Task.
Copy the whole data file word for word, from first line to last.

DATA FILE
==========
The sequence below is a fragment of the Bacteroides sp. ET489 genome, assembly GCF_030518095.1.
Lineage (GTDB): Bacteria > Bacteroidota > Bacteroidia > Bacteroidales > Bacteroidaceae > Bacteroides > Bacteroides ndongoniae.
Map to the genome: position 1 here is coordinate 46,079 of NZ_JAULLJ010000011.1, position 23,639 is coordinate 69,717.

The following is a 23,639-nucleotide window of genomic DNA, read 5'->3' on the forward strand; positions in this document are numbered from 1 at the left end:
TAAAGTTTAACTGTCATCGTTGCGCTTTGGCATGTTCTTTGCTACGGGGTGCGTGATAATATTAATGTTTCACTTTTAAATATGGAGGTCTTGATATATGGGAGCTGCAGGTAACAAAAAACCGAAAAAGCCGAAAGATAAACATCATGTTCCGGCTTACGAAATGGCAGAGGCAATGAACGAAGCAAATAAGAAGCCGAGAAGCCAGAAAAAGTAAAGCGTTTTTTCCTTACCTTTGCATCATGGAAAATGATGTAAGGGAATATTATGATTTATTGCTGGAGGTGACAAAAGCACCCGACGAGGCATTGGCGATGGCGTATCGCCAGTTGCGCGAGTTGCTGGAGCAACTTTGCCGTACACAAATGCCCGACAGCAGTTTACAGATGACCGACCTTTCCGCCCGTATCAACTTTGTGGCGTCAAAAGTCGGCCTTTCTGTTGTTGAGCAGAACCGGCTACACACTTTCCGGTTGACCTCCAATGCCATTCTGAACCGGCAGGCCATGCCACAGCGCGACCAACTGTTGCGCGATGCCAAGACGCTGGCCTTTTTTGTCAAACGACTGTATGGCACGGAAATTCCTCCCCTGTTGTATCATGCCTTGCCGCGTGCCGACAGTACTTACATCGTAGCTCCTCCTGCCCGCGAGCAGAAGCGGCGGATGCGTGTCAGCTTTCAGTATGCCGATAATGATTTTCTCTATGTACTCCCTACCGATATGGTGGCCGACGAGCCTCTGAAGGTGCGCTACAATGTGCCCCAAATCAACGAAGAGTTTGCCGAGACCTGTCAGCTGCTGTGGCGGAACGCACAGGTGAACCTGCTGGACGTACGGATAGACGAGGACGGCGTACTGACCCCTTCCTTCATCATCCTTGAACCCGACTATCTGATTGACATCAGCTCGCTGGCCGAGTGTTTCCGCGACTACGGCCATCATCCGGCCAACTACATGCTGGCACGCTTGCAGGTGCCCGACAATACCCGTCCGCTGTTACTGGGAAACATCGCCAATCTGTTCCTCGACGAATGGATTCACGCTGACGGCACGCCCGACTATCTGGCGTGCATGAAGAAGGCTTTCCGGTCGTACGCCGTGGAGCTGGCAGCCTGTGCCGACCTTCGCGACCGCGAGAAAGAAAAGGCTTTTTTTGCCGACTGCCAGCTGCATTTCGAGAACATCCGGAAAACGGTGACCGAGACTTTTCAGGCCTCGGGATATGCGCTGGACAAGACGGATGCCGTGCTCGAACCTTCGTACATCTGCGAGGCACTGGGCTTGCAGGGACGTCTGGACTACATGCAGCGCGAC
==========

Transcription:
The sequence below is a fragment of the Bacteroides sp. ET489 genome, assembly GCF_030518095.1.
Lineage (GTDB): Bacteria > Bacteroidota > Bacteroidia > Bacteroidales > Bacteroidaceae > Bacteroides > Bacteroides ndongoniae.
Map to the genome: position 1 here is coordinate 46,079 of NZ_JAULLJ010000011.1, position 23,639 is coordinate 69,717.

The following is a 23,639-nucleotide window of genomic DNA, read 5'->3' on the forward strand; positions in this document are numbered from 1 at the left end:
TAAAGTTTAACTGTCATCGTTGCGCTTTGGCATGTTCTTTGCTACGGGGTGCGTGATAATATTAATGTTTCACTTTTAAATATGGAGGTCTTGATATATGGGAGCTGCAGGTAACAAAAAACCGAAAAAGCCGAAAGATAAACATCATGTTCCGGCTTACGAAATGGCAGAGGCAATGAACGAAGCAAATAAGAAGCCGAGAAGCCAGAAAAAGTAAAGCGTTTTTTCCTTACCTTTGCATCATGGAAAATGATGTAAGGGAATATTATGATTTATTGCTGGAGGTGACAAAAGCACCCGACGAGGCATTGGCGATGGCGTATCGCCAGTTGCGCGAGTTGCTGGAGCAACTTTGCCGTACACAAATGCCCGACAGCAGTTTACAGATGACCGACCTTTCCGCCCGTATCAACTTTGTGGCGTCAAAAGTCGGCCTTTCTGTTGTTGAGCAGAACCGGCTACACACTTTCCGGTTGACCTCCAATGCCATTCTGAACCGGCAGGCCATGCCACAGCGCGACCAACTGTTGCGCGATGCCAAGACGCTGGCCTTTTTTGTCAAACGACTGTATGGCACGGAAATTCCTCCCCTGTTGTATCATGCCTTGCCGCGTGCCGACAGTACTTACATCGTAGCTCCTCCTGCCCGCGAGCAGAAGCGGCGGATGCGTGTCAGCTTTCAGTATGCCGATAATGATTTTCTCTATGTACTCCCTACCGATATGGTGGCCGACGAGCCTCTGAAGGTGCGCTACAATGTGCCCCAAATCAACGAAGAGTTTGCCGAGACCTGTCAGCTGCTGTGGCGGAACGCACAGGTGAACCTGCTGGACGTACGGATAGACGAGGACGGCGTACTGACCCCTTCCTTCATCATCCTTGAACCCGACTATCTGATTGACATCAGCTCGCTGGCCGAGTGTTTCCGCGACTACGGCCATCATCCGGCCAACTACATGCTGGCACGCTTGCAGGTGCCCGACAATACCCGTCCGCTGTTACTGGGAAACATCGCCAATCTGTTCCTCGACGAATGGATTCACGCTGACGGCACGCCCGACTATCTGGCGTGCATGAAGAAGGCTTTCCGGTCGTACGCCGTGGAGCTGGCAGCCTGTGCCGACCTTCGCGACCGCGAGAAAGAAAAGGCTTTTTTTGCCGACTGCCAGCTGCATTTCGAGAACATCCGGAAAACGGTGACCGAGACTTTTCAGGCCTCGGGATATGCGCTGGACAAGACGGATGCCGTGCTCGAACCTTCGTACATCTGCGAGGCACTGGGCTTGCAGGGACGTCTGGACTACATGCAGCGCGAC